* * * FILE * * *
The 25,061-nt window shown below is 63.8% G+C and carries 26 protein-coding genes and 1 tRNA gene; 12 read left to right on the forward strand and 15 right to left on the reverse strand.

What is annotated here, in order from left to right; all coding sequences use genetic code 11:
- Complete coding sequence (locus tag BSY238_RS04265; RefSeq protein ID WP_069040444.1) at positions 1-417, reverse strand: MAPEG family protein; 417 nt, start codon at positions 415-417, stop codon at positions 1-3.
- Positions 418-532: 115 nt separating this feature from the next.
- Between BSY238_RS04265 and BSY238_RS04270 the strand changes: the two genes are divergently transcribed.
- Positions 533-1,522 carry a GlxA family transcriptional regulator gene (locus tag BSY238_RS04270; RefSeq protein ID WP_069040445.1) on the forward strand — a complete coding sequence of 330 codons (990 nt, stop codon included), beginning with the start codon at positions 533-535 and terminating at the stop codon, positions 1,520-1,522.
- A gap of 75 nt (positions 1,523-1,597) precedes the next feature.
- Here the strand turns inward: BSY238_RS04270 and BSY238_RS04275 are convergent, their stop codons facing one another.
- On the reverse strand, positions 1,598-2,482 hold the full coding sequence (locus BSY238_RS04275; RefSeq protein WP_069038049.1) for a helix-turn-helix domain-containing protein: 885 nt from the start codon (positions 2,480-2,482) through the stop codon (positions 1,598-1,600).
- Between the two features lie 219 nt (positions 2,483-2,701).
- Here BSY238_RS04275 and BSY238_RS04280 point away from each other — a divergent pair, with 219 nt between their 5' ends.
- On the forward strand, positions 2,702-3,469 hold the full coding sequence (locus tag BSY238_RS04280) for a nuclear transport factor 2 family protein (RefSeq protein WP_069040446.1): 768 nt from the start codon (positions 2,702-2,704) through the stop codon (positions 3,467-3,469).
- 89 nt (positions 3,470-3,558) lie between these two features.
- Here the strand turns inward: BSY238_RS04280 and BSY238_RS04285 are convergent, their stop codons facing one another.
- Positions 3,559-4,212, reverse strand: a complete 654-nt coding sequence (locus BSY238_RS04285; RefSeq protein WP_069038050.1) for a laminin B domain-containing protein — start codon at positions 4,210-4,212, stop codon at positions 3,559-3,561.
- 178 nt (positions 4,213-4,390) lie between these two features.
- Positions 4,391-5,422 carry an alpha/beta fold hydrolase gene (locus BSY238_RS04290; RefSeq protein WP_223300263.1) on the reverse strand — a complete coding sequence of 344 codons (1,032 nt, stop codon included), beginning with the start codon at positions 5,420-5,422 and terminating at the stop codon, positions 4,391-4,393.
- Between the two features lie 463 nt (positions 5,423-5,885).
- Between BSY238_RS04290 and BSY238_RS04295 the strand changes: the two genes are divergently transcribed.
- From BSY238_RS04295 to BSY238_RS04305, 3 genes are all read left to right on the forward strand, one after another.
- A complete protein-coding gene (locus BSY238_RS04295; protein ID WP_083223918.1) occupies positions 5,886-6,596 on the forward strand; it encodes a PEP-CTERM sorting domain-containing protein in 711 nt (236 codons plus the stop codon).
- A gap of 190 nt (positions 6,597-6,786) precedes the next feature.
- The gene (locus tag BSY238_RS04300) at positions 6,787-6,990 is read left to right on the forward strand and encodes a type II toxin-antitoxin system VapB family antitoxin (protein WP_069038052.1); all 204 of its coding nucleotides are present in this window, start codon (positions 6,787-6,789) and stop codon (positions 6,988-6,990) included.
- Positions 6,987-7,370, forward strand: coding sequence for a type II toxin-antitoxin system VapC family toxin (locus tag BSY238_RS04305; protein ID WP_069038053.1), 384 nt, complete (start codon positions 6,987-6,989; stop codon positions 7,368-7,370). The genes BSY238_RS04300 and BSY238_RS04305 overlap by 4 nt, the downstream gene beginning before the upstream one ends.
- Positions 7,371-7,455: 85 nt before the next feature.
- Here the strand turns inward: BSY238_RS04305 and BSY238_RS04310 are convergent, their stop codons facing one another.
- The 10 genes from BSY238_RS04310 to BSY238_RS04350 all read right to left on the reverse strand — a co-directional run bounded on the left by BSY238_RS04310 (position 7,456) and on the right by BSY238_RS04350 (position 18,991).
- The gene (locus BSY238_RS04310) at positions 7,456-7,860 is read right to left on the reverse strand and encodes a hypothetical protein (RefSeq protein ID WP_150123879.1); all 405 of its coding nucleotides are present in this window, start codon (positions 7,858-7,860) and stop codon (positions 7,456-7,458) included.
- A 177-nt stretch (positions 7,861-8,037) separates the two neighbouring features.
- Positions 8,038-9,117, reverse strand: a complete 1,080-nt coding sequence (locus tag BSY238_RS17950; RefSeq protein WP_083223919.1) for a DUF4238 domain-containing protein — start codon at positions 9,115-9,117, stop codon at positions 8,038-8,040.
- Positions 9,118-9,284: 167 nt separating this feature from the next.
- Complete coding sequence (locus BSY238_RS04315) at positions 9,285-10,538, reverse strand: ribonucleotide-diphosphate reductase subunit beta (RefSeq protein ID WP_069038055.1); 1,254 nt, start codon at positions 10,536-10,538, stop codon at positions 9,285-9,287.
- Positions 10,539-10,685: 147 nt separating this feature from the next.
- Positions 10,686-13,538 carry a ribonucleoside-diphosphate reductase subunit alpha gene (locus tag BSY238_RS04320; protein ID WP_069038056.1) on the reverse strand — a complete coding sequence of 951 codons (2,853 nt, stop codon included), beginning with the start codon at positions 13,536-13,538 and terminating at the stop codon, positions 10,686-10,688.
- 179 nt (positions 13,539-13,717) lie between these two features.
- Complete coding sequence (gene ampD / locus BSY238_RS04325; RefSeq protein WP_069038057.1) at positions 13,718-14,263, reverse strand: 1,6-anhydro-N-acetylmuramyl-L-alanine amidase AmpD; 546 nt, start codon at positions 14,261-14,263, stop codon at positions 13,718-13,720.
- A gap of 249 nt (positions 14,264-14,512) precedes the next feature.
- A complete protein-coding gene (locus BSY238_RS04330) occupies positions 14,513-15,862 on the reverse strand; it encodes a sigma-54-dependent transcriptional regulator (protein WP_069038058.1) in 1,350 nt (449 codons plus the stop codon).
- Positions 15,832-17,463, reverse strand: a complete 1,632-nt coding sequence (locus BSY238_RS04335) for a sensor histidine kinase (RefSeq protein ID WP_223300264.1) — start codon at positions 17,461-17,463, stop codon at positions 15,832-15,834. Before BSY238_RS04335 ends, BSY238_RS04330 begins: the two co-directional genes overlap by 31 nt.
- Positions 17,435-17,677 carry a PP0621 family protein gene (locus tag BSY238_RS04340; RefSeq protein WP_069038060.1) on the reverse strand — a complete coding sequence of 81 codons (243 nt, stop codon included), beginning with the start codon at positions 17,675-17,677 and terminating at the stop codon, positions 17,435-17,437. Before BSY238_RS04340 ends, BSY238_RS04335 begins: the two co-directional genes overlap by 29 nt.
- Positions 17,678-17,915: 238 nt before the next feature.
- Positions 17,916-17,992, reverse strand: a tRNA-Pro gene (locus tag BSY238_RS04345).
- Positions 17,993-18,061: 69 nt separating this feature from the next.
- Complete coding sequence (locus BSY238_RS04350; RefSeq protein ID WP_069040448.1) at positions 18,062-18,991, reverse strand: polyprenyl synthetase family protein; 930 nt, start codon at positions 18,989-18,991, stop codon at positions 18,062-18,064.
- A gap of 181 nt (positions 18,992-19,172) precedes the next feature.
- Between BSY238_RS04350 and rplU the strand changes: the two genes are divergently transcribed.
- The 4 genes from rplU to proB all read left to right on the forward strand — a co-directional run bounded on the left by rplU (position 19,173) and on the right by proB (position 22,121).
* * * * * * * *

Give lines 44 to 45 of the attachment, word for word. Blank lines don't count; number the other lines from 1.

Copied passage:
- Complete coding sequence (locus BSY238_RS04350; RefSeq protein ID WP_069040448.1) at positions 18,062-18,991, reverse strand: polyprenyl synthetase family protein; 930 nt, start codon at positions 18,989-18,991, stop codon at positions 18,062-18,064.
- A gap of 181 nt (positions 18,992-19,172) precedes the next feature.